Kiwis hope built friendships shows during games

CLOSE KIWIS: The Kiwis have formed a tight unit, says Dean Whare.
CLOSE KIWIS: The Kiwis have formed a tight unit, says Dean Whare.

The Kiwis have missed their families while on tour but Dean Whare says they're all going to miss each other once this tournament is over.

Living in each other's pockets for so long has brought the players close and Whare admits that it will take a while to get back to normal life once they're back home.

"We've built a good little family here for the last couple of months, everyone's pretty close and as most of the boys don't have any family here, that brings us closer together," Whare said.

"We hang with each other 24/7 and hopefully that's translating out on the field."

It was Whare's sensational pass to Roger Tuivasa-Sheck against England at Wembley that played a huge part in the Kiwis making it to the final.

Issac Luke overthrew his pass to Whare, who was waiting on the wing. With the ball already beyond the line, Whare managed to reach out and flick the ball back to Tuivasa-Sheck with most of his body out of play, crucially though, he did it all without putting a foot on the ground.

This trip will come to an end after the final against Australia, which kicks off at 3.30am Sunday morning (NZ time) and Whare says there have been lifelong bonds formed on this trip.

"Of course I miss my family, but I'm sure when I get back I'll miss the boys after being away with them for two months," he said.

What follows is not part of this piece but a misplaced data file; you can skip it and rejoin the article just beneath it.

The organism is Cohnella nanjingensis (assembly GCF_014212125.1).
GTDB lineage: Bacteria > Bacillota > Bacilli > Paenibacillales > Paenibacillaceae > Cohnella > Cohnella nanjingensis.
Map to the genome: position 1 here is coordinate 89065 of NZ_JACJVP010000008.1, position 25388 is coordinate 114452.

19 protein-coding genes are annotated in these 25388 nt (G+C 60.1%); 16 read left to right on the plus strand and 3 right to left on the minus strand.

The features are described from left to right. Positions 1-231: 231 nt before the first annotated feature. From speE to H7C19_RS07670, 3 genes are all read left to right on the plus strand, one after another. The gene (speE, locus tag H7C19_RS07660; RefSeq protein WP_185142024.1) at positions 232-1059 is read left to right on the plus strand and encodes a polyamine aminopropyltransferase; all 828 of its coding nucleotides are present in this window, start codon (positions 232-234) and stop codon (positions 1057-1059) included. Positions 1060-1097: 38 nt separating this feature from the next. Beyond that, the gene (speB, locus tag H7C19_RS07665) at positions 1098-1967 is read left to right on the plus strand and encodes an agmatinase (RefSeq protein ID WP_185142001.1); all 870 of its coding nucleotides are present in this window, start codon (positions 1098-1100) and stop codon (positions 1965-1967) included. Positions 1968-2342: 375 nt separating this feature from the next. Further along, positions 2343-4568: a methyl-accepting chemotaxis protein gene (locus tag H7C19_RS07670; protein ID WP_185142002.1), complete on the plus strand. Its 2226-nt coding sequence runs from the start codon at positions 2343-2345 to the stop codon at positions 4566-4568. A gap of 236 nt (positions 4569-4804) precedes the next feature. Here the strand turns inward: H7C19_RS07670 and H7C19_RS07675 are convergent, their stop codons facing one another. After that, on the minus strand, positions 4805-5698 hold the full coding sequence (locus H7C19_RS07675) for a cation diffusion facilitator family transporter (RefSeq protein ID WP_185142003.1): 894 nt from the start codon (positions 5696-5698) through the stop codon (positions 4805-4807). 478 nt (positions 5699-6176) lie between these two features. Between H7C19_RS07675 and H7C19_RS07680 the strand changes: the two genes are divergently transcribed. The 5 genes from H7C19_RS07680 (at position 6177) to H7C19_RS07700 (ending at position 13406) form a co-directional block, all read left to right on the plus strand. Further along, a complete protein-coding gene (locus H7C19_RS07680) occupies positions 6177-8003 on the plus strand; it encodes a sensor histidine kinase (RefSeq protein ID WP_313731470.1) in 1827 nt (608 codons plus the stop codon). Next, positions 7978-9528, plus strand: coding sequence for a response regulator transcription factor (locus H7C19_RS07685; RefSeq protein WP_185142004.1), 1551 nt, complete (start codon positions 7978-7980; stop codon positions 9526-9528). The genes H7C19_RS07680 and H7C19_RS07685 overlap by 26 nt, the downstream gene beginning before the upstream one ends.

"I'm missing my little daughter, I'll get back just in time for her first birthday and that's one thing I didn't want to miss.

"My family have backed me and given me support ever since I started playing rugby league, so I'm doing this for them and especially my grandparents, who brought me up and came to every game in New Zealand when I was playing over there.

"I am definitely trying to make my family proud, but also my country, I'm trying to win this World Cup for them.

"The players in this group are pretty confident and hopefully we do well."

One player who Whare will be able to continue his new friendship with is Panthers-bound Elijah Taylor, who has left the Warriors to join the western Sydney club.

Taylor spent time before the World Cup checking out the area and Whare says he was able to give him some advice.

"I've given him pointers about where all the boys stay and the good areas around there," he said.

"I think he might move to where I'm living and there's around eight or nine of us in the same area.

"Everyone's pretty close at the Panthers, I've still got another year left on my contract there and hopefully I'll play some good footy for them next season."

Whare is something of an unsung hero of this Kiwis team.

He doesn't have the x-factor label attached to him that the likes of Roger Tuivasa-Sheck, Sonny Bill Williams, Shaun Johnson and Jared Waerea-Hargreaves have, but he has been one of the key performers in the squad.

He won the man-of-the-match award in the game against Samoa and his flick pass at Wembley was one of the most stunning individual moments of this World Cup.

So while that connection between the players will stand the test of time, that pass will live long in the memories of league fans also.

Fairfax Media